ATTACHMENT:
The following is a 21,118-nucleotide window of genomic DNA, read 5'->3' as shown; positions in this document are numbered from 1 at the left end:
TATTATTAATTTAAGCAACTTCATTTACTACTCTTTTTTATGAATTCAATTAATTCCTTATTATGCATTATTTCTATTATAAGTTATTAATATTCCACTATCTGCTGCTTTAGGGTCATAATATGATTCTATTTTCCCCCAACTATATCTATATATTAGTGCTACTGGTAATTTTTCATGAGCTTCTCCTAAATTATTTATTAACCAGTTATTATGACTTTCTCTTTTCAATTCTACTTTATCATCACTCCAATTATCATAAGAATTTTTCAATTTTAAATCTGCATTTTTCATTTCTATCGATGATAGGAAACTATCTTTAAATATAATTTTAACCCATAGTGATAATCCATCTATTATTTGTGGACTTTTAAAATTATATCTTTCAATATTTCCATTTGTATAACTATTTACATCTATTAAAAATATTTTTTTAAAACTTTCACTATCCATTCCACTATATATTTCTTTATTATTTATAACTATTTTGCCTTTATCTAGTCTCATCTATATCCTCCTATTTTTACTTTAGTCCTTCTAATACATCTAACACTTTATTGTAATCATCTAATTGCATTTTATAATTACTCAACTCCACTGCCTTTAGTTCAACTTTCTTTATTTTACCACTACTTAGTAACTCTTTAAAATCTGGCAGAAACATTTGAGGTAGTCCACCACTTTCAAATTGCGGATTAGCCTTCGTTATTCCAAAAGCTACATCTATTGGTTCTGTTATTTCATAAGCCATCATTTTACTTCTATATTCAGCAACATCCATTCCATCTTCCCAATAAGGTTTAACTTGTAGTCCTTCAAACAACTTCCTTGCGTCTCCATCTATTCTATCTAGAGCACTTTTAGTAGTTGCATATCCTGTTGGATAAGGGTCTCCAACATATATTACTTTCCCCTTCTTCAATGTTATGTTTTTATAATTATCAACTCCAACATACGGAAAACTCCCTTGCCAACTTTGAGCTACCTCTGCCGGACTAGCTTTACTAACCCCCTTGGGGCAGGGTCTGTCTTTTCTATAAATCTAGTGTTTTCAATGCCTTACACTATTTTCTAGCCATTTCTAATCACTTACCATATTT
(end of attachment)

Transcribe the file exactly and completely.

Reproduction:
The following is a 21,118-nucleotide window of genomic DNA, read 5'->3' as shown; positions in this document are numbered from 1 at the left end:
TATTATTAATTTAAGCAACTTCATTTACTACTCTTTTTTATGAATTCAATTAATTCCTTATTATGCATTATTTCTATTATAAGTTATTAATATTCCACTATCTGCTGCTTTAGGGTCATAATATGATTCTATTTTCCCCCAACTATATCTATATATTAGTGCTACTGGTAATTTTTCATGAGCTTCTCCTAAATTATTTATTAACCAGTTATTATGACTTTCTCTTTTCAATTCTACTTTATCATCACTCCAATTATCATAAGAATTTTTCAATTTTAAATCTGCATTTTTCATTTCTATCGATGATAGGAAACTATCTTTAAATATAATTTTAACCCATAGTGATAATCCATCTATTATTTGTGGACTTTTAAAATTATATCTTTCAATATTTCCATTTGTATAACTATTTACATCTATTAAAAATATTTTTTTAAAACTTTCACTATCCATTCCACTATATATTTCTTTATTATTTATAACTATTTTGCCTTTATCTAGTCTCATCTATATCCTCCTATTTTTACTTTAGTCCTTCTAATACATCTAACACTTTATTGTAATCATCTAATTGCATTTTATAATTACTCAACTCCACTGCCTTTAGTTCAACTTTCTTTATTTTACCACTACTTAGTAACTCTTTAAAATCTGGCAGAAACATTTGAGGTAGTCCACCACTTTCAAATTGCGGATTAGCCTTCGTTATTCCAAAAGCTACATCTATTGGTTCTGTTATTTCATAAGCCATCATTTTACTTCTATATTCAGCAACATCCATTCCATCTTCCCAATAAGGTTTAACTTGTAGTCCTTCAAACAACTTCCTTGCGTCTCCATCTATTCTATCTAGAGCACTTTTAGTAGTTGCATATCCTGTTGGATAAGGGTCTCCAACATATATTACTTTCCCCTTCTTCAATGTTATGTTTTTATAATTATCAACTCCAACATACGGAAAACTCCCTTGCCAACTTTGAGCTACCTCTGCCGGACTAGCTTTACTAACCCCCTTGGGGCAGGGTCTGTCTTTTCTATAAATCTAGTGTTTTCAATGCCTTACACTATTTTCTAGCCATTTCTAATCACTTACCATATTT